Innocence, Power, and the Novels of John Hawkes
Selected by Choice magazine as an Outstanding Academic Title
For over forty years, John Hawkes created fictions remarkable for their stylistic beauty and narrative experimentation. His writing has been praised for its visionary engagement with memory and anxiety, violence and eroticism, desire and imagination. Yet there have been few critical studies of the work of this major contemporary author. Rita Ferrari's Innocence, Power, and the Novels of John Hawkes is an unprecedented exploration of Hawkes's sixteen novels and novellas.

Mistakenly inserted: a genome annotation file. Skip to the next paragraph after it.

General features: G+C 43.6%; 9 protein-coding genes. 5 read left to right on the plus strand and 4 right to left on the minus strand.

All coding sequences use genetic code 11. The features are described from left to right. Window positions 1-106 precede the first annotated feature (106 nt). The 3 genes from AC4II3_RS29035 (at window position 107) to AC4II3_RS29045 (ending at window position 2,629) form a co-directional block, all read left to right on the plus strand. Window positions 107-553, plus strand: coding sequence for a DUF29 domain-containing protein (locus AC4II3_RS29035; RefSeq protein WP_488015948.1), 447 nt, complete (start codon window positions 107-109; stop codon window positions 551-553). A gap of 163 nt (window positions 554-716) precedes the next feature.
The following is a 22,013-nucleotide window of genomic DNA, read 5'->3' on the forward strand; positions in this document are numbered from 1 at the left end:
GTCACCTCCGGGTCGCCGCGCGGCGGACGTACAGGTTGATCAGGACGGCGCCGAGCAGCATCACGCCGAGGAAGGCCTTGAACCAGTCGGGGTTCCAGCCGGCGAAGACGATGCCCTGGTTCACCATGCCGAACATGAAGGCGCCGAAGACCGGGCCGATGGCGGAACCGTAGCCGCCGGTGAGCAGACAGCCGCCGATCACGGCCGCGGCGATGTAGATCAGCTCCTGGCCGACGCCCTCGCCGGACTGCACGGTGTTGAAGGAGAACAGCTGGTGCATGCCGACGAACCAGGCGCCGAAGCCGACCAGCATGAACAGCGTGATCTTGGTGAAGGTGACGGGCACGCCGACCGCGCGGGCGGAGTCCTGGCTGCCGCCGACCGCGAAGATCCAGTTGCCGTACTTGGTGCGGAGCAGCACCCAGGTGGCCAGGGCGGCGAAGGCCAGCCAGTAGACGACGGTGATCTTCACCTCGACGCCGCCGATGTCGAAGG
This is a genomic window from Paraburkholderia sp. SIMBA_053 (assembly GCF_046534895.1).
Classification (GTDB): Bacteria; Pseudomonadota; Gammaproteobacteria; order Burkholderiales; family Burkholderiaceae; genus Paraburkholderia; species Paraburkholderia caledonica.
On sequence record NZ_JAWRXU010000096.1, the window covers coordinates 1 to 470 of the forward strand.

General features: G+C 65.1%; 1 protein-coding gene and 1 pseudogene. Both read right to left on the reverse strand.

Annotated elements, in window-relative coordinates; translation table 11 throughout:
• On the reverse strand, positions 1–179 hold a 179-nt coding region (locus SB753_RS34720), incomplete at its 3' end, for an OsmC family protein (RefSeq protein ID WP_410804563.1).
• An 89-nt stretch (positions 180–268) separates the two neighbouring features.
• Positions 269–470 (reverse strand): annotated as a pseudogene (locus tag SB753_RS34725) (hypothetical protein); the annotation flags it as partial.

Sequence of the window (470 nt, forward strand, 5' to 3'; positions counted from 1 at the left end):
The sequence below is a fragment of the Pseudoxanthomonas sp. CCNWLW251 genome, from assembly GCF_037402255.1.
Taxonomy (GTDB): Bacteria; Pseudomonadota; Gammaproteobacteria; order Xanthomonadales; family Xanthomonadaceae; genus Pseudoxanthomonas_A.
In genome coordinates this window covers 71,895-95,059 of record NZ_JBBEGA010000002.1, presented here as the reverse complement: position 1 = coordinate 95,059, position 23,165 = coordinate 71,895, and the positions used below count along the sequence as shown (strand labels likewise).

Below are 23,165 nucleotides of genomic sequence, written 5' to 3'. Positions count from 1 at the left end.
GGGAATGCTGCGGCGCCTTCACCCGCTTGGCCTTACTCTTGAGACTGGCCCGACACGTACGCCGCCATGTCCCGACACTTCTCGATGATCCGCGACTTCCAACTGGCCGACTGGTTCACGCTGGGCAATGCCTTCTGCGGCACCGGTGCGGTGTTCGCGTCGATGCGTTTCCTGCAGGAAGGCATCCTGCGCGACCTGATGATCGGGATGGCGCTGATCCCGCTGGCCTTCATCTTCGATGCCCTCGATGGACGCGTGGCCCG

As Ferrari discusses the subtle transformations that have occurred in each succeeding work of fiction, she traces Hawkes's experimentation with voice and perspective, his interrogation of authority and representation, and his exploration of language, gender, and identity. Her close readings offer fruitful and original analysis of the central and compelling paradoxes in Hawkes's fiction: how language both makes and unmakes the self, how this act of the imagination is at the same time affirming and deadly, and how, expressly, the act of authoring is both innocent and powerful.